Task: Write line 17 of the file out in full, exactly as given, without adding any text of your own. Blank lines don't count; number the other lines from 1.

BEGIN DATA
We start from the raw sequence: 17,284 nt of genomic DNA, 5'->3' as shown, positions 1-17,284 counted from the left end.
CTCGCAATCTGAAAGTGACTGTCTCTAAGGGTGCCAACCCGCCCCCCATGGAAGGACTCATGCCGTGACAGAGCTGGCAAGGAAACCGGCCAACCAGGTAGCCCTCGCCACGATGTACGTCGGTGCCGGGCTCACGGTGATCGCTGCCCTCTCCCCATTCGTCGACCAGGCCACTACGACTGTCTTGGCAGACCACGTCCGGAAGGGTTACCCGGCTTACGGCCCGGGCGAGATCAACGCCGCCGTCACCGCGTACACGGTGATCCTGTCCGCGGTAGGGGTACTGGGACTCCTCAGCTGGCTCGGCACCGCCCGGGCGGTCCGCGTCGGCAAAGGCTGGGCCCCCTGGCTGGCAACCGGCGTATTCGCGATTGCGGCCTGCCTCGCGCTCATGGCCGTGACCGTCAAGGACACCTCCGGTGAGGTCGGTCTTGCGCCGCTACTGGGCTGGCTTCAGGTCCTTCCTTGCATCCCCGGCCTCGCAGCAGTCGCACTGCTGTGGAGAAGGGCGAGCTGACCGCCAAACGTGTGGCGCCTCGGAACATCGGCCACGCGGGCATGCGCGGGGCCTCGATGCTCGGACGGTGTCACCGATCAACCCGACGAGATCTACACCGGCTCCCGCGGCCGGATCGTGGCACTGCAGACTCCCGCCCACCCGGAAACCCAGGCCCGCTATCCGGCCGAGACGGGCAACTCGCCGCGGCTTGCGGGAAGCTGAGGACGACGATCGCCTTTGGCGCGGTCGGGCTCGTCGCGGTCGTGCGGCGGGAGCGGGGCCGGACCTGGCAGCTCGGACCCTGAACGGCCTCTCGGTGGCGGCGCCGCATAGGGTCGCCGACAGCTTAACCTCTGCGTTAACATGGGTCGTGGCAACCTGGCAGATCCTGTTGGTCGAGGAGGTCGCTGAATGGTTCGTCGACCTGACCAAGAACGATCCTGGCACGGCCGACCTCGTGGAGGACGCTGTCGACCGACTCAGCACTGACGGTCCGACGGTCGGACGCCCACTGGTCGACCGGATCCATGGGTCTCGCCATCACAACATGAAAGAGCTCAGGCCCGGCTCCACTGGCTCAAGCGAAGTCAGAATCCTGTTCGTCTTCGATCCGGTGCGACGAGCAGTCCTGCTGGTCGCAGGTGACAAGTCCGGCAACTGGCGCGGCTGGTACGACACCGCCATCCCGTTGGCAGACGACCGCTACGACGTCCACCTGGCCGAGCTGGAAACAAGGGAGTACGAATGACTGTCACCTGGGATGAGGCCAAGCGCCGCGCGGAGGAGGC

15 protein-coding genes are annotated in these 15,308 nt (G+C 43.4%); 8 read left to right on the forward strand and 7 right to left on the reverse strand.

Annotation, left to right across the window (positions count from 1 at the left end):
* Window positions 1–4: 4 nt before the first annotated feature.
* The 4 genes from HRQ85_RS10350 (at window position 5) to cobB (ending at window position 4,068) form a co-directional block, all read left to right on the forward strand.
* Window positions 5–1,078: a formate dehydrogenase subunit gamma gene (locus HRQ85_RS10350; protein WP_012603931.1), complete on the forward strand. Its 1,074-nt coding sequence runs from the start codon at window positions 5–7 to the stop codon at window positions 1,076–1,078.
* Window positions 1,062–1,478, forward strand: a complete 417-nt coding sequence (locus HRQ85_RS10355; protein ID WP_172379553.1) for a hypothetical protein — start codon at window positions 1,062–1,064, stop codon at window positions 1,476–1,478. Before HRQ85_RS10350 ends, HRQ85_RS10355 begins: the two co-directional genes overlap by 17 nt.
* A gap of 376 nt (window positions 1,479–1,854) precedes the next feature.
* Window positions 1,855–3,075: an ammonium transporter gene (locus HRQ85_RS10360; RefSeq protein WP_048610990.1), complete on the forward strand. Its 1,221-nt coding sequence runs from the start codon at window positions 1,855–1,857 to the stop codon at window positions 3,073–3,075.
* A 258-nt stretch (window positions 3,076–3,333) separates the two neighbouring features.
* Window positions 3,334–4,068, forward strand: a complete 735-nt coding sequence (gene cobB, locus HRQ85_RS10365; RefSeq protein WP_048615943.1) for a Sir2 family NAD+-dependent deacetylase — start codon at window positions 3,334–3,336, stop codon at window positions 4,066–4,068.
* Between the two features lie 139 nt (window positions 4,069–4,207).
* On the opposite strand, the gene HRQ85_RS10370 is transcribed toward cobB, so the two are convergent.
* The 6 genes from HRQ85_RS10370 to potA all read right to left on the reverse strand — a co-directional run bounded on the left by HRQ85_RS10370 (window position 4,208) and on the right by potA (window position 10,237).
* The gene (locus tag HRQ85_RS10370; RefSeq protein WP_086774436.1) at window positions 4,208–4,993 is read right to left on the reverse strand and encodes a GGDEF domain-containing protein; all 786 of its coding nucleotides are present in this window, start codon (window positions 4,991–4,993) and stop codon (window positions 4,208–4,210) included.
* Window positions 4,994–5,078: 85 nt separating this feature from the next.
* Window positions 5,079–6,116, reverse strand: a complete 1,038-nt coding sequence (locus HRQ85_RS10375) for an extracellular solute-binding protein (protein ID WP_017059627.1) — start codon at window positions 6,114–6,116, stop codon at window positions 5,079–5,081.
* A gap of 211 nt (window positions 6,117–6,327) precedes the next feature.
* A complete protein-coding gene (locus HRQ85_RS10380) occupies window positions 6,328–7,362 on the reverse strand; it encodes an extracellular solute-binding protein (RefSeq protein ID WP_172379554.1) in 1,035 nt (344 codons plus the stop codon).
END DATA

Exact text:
* Window positions 4,994–5,078: 85 nt separating this feature from the next.